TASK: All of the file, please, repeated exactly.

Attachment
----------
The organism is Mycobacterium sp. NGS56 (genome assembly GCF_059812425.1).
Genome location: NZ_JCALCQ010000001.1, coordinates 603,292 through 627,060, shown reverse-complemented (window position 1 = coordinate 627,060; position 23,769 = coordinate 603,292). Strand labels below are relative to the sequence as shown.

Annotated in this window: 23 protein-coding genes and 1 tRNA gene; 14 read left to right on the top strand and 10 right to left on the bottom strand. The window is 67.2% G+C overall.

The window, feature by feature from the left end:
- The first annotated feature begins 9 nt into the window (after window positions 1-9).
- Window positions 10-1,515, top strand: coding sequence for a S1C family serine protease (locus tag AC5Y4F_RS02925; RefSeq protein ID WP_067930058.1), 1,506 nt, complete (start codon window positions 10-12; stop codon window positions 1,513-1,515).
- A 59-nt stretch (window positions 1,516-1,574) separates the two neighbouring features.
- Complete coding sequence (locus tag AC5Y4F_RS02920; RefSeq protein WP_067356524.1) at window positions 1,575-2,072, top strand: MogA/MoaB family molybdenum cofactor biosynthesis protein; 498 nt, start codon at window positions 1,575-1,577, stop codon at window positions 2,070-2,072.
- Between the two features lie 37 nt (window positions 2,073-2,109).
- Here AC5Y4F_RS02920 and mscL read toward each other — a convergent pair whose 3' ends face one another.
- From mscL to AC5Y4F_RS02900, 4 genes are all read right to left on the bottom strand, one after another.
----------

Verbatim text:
The organism is Mycobacterium sp. NGS56 (genome assembly GCF_059812425.1).
Genome location: NZ_JCALCQ010000001.1, coordinates 603,292 through 627,060, shown reverse-complemented (window position 1 = coordinate 627,060; position 23,769 = coordinate 603,292). Strand labels below are relative to the sequence as shown.

Annotated in this window: 23 protein-coding genes and 1 tRNA gene; 14 read left to right on the top strand and 10 right to left on the bottom strand. The window is 67.2% G+C overall.

The window, feature by feature from the left end:
- The first annotated feature begins 9 nt into the window (after window positions 1-9).
- Window positions 10-1,515, top strand: coding sequence for a S1C family serine protease (locus tag AC5Y4F_RS02925; RefSeq protein ID WP_067930058.1), 1,506 nt, complete (start codon window positions 10-12; stop codon window positions 1,513-1,515).
- A 59-nt stretch (window positions 1,516-1,574) separates the two neighbouring features.
- Complete coding sequence (locus tag AC5Y4F_RS02920; RefSeq protein WP_067356524.1) at window positions 1,575-2,072, top strand: MogA/MoaB family molybdenum cofactor biosynthesis protein; 498 nt, start codon at window positions 1,575-1,577, stop codon at window positions 2,070-2,072.
- Between the two features lie 37 nt (window positions 2,073-2,109).
- Here AC5Y4F_RS02920 and mscL read toward each other — a convergent pair whose 3' ends face one another.
- From mscL to AC5Y4F_RS02900, 4 genes are all read right to left on the bottom strand, one after another.